"Heaven is under our feet
as well as over our heads."
Henry David Thoreau
We live in a world bombarded with stimulation. Traffic lights, artificial light, technology, and noise pollution bombard us all day, every day. At the same time chronic disorders, anxiety, and depression are on the rise. Does nature hold the solution?
Forest bathing, as it's now known in English, originates from the Japanese word shinrin-yoku. It means 'taking in the forest' and represents the healing that can take place when spending time in in the forest. Originally a strong part of Japanese healing and culture, the concept has recently spread to the western world. But how is it so powerful?
It has been conclusively proven that spending time outside is good for us, and intuitively we know that. Here are some reasons as to why its so powerful.
Reduces risk of common diseases
Studies show that forest bathing can reduce the risk of "type II diabetes, cardiovascular disease, premature death, preterm birth, stress, and high blood pressure." (1) People who seek and spend time in nature also report living happier lives and having a better mood.
Lowers stress hormones
Put simply, "studies show that after stressful or concentration-demanding situations, people recover faster and better in natural environments than in urban settings. Blood pressure, heart rate, muscle tension and the level of "stress hormones" all decrease faster in natural settings." (2)
Improves the respiratory system
Instead of breathing polluted city air, forest air is pure and fresh. Forest air also contains chemical called phytoncides. They are tree essential oils that have medicinal properties.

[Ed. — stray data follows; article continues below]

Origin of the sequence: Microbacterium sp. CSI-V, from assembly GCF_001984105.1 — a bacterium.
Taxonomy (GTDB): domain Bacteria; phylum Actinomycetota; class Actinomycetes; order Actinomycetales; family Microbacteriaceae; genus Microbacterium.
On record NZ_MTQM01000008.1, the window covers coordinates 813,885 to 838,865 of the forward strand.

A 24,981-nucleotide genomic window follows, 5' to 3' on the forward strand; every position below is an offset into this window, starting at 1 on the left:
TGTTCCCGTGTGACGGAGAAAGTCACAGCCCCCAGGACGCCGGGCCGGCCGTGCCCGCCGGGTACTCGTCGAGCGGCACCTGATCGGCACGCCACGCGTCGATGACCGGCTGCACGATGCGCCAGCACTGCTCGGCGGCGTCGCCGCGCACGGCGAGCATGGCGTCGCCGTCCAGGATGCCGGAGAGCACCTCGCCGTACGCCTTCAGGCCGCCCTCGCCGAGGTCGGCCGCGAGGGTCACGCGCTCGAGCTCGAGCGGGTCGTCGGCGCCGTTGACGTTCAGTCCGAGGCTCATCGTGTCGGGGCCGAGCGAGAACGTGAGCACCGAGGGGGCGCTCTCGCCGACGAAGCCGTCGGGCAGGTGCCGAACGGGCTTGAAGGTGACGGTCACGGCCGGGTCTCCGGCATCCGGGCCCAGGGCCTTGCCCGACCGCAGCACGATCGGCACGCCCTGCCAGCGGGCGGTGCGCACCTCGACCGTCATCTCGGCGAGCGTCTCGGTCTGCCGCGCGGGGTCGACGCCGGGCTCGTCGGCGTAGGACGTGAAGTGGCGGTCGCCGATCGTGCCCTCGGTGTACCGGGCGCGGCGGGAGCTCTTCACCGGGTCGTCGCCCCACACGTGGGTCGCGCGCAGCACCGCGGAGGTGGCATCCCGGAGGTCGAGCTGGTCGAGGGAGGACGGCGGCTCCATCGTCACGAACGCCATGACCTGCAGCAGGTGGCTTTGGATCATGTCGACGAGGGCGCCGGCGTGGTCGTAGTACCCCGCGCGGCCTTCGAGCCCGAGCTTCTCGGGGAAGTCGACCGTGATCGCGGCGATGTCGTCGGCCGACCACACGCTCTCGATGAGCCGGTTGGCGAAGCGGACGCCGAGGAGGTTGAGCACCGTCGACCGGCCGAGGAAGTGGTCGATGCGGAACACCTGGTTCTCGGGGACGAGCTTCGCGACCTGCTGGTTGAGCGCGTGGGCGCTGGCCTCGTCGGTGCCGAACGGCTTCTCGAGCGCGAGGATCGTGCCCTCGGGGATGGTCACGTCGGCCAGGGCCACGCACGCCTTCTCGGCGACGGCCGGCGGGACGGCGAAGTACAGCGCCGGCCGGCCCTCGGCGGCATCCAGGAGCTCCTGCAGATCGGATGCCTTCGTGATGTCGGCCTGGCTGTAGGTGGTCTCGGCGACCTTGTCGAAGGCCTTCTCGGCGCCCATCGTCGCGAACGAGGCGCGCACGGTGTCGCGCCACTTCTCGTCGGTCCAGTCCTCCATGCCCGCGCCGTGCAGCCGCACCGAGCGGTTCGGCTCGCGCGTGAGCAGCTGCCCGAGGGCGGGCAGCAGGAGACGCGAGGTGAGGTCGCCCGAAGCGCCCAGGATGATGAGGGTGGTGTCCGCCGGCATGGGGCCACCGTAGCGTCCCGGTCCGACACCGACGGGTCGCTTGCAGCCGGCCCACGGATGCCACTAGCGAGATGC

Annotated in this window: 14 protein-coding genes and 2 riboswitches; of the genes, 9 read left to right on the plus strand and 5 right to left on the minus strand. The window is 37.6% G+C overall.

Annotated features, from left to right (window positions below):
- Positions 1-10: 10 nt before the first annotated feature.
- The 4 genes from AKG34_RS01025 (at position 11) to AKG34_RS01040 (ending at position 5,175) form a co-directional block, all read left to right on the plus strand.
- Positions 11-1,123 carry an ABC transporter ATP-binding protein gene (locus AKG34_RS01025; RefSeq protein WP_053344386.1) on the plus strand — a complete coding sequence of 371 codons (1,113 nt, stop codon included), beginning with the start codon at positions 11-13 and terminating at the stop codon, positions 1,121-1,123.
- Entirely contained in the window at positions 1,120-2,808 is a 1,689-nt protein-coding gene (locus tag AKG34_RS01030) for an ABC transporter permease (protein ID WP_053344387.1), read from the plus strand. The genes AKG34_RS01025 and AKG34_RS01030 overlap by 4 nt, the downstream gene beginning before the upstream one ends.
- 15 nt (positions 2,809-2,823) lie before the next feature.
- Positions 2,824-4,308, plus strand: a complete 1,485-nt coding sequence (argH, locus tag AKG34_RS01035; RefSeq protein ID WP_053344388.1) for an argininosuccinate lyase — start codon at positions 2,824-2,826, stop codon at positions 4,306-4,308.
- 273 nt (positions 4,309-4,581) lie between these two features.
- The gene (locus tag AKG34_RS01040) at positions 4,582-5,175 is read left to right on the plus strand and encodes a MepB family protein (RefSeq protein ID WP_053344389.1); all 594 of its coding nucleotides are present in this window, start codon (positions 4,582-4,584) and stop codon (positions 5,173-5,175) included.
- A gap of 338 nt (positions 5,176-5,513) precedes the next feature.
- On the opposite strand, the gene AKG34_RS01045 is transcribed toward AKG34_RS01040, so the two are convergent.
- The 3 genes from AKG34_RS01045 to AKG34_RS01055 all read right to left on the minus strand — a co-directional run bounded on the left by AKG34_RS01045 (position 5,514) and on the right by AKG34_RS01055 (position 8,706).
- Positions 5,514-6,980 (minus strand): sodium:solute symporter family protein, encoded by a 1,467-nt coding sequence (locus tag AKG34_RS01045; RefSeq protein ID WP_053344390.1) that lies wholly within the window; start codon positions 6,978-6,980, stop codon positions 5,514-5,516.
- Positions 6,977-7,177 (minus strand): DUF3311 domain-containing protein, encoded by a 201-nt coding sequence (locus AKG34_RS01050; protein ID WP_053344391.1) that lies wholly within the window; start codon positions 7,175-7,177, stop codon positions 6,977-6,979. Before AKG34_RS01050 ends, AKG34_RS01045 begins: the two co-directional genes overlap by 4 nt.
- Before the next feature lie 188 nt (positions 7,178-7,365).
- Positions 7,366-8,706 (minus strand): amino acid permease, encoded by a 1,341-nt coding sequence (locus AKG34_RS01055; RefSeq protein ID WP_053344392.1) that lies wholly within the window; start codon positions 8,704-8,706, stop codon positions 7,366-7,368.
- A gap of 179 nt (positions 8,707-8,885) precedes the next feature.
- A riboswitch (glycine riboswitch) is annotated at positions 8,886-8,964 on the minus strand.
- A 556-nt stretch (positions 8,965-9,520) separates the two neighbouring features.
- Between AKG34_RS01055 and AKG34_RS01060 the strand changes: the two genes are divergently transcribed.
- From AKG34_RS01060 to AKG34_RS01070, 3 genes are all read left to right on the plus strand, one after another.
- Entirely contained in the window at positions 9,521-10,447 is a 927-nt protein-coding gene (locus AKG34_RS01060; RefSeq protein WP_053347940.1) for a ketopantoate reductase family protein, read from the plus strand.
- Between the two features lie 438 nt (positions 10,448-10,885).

Phytoncides, among other effects, increase the production of Natural Killer Cells in the body. These cells are cancer-fighting and literally seek and destroy virus-ridden and tumor cells.
How to do it
You may be thinking about how there's no forest near where you live. That's completely fine! The studies that have shown all these amazing effects define green space as "open, undeveloped land with natural vegetation as well as urban greenspaces, which included urban parks and street greenery." Yes, this means spending time at the park or in the lawn scientifically counts as forest bathing.
It's pretty self-explanatory how to practice forest bathing – spend time in green spaces. But there are ways you can improve the quality of your forest bathing and get even more health benefits.
Take off your shoes
Taking off your shoes and feeling the grass with your feet not only feels relaxing but is beneficial. What's called a strong foot, developed from barefoot activities, "can greatly improve balance and posture and prevent common injuries like shin splints, plantar fasciitis, stress fractures, bursitis, and tendonitis in the Achilles tendon." If the ground is appropriate, take them off!
Do nature exercises
While you are forest bathing, doing some simple exercises can help improve your connection with nature. Below are some useful examples.
Count how many sounds you can hear. What are they and where do they originate?
Feel the ground under your feet.
Notice different colours – can you find anything red? yellow?
Focus on your breath, in and out through your nose. Can you sync it with your footsteps?
What smells are present?
My personal forest bathing experiences
TULIAN Lake at 12,000 feet
near Pahalgham, Kashmir
4 Aug 2021
It is a serene and picturesque lake in the mountains, surrounded by glaciers. We reached it after a hike/ascent of 8 kms/4000 feet from Baisaran, through a lovely pine forest. Taking off my shoes and stepping into the water was a chilling yet relaxing feeling. Relished soaking in the pristine beauty of this untouched lake.
AVALANCHE & EMERALD Lakes
1 Jan 2021
A short hike through a forest brought us to the Avalanche hill top for a gorgeous view of the these beautiful lakes. Pleasant sun and incredible greenery made it a super nature experience.